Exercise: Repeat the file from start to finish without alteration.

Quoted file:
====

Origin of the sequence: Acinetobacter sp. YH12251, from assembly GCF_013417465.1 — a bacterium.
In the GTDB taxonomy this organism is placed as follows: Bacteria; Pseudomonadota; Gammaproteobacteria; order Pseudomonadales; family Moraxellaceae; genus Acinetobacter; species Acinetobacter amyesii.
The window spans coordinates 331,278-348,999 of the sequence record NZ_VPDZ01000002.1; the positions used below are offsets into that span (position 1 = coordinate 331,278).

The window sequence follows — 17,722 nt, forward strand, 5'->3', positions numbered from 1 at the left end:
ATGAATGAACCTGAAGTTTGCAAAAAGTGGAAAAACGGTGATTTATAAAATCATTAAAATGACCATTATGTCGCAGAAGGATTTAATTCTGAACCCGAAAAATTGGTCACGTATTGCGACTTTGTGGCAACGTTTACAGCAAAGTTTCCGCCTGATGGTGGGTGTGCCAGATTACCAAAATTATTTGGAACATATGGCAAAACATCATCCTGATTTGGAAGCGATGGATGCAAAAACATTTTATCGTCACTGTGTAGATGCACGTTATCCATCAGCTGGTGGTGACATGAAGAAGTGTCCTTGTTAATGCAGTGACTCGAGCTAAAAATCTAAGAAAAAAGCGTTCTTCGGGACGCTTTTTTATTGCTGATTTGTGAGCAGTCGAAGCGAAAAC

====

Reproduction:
Origin of the sequence: Acinetobacter sp. YH12251, from assembly GCF_013417465.1 — a bacterium.
In the GTDB taxonomy this organism is placed as follows: Bacteria; Pseudomonadota; Gammaproteobacteria; order Pseudomonadales; family Moraxellaceae; genus Acinetobacter; species Acinetobacter amyesii.
The window spans coordinates 331,278-348,999 of the sequence record NZ_VPDZ01000002.1; the positions used below are offsets into that span (position 1 = coordinate 331,278).

The window sequence follows — 17,722 nt, forward strand, 5'->3', positions numbered from 1 at the left end:
ATGAATGAACCTGAAGTTTGCAAAAAGTGGAAAAACGGTGATTTATAAAATCATTAAAATGACCATTATGTCGCAGAAGGATTTAATTCTGAACCCGAAAAATTGGTCACGTATTGCGACTTTGTGGCAACGTTTACAGCAAAGTTTCCGCCTGATGGTGGGTGTGCCAGATTACCAAAATTATTTGGAACATATGGCAAAACATCATCCTGATTTGGAAGCGATGGATGCAAAAACATTTTATCGTCACTGTGTAGATGCACGTTATCCATCAGCTGGTGGTGACATGAAGAAGTGTCCTTGTTAATGCAGTGACTCGAGCTAAAAATCTAAGAAAAAAGCGTTCTTCGGGACGCTTTTTTATTGCTGATTTGTGAGCAGTCGAAGCGAAAAC